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Title: The development of pyruvate dehydrogenase in the rat heart and liver during the suckling weaning transition
Author: Blann, Lara S. R.
ISNI:       0000 0001 3467 8029
Awarding Body: University of Surrey
Current Institution: University of Surrey
Date of Award: 1994
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The suckling-weaning transition naturally begins at around 16 days of age in rats and continues to 25-30 days when the pups consume the solid, maternal diet. Throughout this transition, the dietary content changes from dominantly fats in the milk to carbohydrates in the adult diet. This marked change in diet is accompanied by dramatic changes in the metabolic priorities and the carbon flux. Although the role of pyruvate dehydrogenase in controlling the carbon flux during other metabolic adaptations, such as the starved-refed transition and diabetes, has already been shown to be essential, this enzyme has not been investigated in detail during the suckling-weaning transition. This has been addressed in this thesis. Pyruvate dehydrogenase activity was measured spectro-photometrically in isolated liver and heart of rats between 10 and 30 days old, and compared to citrate synthase activity. Initially, the rat pups were left to wean themselves naturally (spontaneously). Hepatic pyruvate dehydrogenase activity was found to be low during suckling (<7. 3mU/U) and to increase gradually throughout the suckling-weaning transition, reaching a maximum approximately 4-times suckling levels, at 25 days. Cardiac pyruvate dehydrogenase activity increased more rapidly and doubled between suckling (< 17. 0mU/U) and weaning, peaking at 22 days. Weaning could be condensed and an accurate starting point for the post-weaning period established, by imposing weaning by removing the mother and forcing the pups to adapt to the new diet immediately. Weaning was imposed at 20 days, and pyruvate dehydrogenase activity measured. Hepatic pyruvate dehydrogenase activity rose 10-fold between 20 day and 22 days, faster and to a higher peak (52. 4mU/U) than seen during spontaneous weaning. Cardiac activity, however, was largely unaffected by the altered weaning conditions and rose as in the spontaneously weaned animals. Weaning was also imposed at 18 days in order to minimise the carbohydrate intake by the pups before weaning. Premature weaning in this way advanced the activation of both hepatic and cardiac pyruvate dehydrogenase, by two days and one day respectively. In both cases the post-weaning peak reached was higher than after weaning at 20 days (94. 4 and 38. 5mU/U respectively). Total pyruvate dehydrogenase was measured spectro-photometrically after activation of the inactive enzyme with dichloroacetic acid, during suckling and weaning at 20 days. Total pyruvate dehydrogenase was found to be 3- to 8- fold higher than the active form during suckling and weaning in the liver and heart, indicating that the pyruvate dehydrogenase complex was present in high levels even at 10 days of age, but remained largely inactive until weaning. The increase in PDH activity at weaning is therefore due to activation of enzyme already present and not due to synthesis of enzyme. In order to distinguish the effects of the increased carbohydrate content of the diet from the effects of the weaning process itself, weaning to a synthetic high-fat/low-carbohydrate diet was imposed at 20 days. Pyruvate dehydrogenase activity did not increase after weaning in either the liver or the heart. Total activity increased as with carbohydrate weaning suggesting that the dietary content and not the weaning process itself was responsible for activation of pyruvate dehydrogenase. Hepatic glycogen content was measured during both spontaneous and imposed weaning to high-carbohydrate and high-fat diets. The glycogen content of the liver increased 2-fold after weaning to a high-carbohydrate diet but not a high-fat diet. The increase after imposed weaning to a high-carbohydrate diet, occurred 24hrs in advance of the activation of hepatic pyruvate dehydrogenase. The expression of hepatic pyruvate dehydrogenase kinase mRNA levels throughout the suckling-weaning transition were investigated by Northern Blotting. However, due to the apparent lack of specificity of the cDNA probe used, no indication of the developmental profile of this enzyme was obtained. The immediate synthesis of glycogen and delay in pyruvate dehydrogenase activation in the liver, after weaning to a carbohydrate-rich diet suggests a regulatory role for pyruvate dehydrogenase in promoting glycogen synthesis before allowing flow of carbohydrate metabolites into the citric acid cycle or lipogenesis. Hepatic pyruvate dehydrogenase is therefore likely to be an important enzyme regulating the carbon flux during the suckling-weaning transition. Cardiac pyruvate dehydrogenase activation, however, is not delayed after weaning, possibly due to the low glycogen content of the heart and the difference in the tissue function, and thus may not be instrumental in controlling carbon flux during the suckling-weaning transition.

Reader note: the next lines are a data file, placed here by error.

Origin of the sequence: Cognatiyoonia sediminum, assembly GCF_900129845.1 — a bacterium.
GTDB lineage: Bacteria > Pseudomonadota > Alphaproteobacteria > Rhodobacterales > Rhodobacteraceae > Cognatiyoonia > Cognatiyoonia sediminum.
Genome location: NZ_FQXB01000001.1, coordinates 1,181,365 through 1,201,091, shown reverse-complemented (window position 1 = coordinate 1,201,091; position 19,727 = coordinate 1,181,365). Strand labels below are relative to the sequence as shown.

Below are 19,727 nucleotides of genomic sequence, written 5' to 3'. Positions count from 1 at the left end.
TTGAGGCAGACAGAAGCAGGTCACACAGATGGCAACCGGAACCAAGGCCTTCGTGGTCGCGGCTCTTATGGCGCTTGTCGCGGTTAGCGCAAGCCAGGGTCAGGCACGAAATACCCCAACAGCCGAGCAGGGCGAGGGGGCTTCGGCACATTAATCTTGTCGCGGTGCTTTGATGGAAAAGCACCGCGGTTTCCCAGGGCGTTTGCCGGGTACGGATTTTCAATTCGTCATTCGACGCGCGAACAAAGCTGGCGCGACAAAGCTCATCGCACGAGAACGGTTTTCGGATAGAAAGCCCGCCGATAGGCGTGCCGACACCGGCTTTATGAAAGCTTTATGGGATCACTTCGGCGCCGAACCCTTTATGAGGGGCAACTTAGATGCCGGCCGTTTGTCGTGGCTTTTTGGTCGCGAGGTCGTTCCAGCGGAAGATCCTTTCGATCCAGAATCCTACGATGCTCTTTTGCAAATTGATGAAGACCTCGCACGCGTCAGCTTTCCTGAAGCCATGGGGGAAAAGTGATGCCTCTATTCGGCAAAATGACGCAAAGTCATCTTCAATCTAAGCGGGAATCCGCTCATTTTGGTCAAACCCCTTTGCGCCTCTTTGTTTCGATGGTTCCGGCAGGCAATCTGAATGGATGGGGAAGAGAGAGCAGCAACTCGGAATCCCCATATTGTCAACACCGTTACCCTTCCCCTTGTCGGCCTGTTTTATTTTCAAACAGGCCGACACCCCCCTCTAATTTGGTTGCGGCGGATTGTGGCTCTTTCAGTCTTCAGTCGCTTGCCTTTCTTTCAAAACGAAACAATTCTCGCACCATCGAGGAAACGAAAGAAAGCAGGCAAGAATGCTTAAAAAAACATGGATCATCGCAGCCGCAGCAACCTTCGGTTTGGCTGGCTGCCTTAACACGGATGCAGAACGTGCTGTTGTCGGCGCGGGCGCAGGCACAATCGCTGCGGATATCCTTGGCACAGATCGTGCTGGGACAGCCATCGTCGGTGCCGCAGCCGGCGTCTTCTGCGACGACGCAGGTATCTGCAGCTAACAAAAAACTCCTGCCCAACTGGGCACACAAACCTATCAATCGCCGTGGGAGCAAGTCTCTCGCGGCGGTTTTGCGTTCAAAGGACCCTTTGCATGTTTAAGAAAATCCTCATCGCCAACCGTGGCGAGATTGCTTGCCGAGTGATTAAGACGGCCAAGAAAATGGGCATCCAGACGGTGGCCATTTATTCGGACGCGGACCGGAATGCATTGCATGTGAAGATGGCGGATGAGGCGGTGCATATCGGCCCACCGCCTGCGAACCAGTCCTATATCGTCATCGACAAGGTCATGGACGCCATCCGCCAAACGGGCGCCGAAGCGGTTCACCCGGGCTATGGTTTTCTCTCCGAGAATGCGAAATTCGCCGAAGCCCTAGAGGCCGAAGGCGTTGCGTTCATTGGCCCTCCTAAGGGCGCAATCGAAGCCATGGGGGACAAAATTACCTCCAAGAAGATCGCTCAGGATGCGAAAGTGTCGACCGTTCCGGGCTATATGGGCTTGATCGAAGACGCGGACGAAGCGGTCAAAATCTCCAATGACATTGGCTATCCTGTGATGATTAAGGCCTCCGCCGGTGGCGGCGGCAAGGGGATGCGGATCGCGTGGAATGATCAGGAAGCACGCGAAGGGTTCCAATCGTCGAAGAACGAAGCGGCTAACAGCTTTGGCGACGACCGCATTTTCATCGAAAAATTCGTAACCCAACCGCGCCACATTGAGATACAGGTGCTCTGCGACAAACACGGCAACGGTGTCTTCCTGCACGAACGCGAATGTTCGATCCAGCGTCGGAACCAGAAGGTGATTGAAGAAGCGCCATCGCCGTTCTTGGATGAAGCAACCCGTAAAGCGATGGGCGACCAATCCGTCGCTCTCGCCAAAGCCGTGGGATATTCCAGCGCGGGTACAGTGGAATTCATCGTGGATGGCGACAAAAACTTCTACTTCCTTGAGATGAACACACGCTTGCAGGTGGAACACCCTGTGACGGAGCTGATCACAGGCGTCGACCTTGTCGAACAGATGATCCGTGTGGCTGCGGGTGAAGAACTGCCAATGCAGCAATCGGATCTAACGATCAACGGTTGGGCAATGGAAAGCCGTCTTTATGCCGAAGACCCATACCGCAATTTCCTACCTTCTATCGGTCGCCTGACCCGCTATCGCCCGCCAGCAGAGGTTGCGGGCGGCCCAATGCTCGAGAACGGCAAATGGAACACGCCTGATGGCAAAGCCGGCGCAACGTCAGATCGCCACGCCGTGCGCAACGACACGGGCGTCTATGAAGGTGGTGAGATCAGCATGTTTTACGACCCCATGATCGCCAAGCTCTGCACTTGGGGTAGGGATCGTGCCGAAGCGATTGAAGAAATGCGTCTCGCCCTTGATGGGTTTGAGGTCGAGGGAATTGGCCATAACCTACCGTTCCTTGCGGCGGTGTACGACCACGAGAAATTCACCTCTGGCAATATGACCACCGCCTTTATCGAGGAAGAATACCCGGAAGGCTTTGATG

Supervisor: Not available Sponsor: Not available
Qualification Name: Thesis (Ph.D.) Qualification Level: Doctoral
EThOS ID:  DOI: Not available
Keywords: Hormone research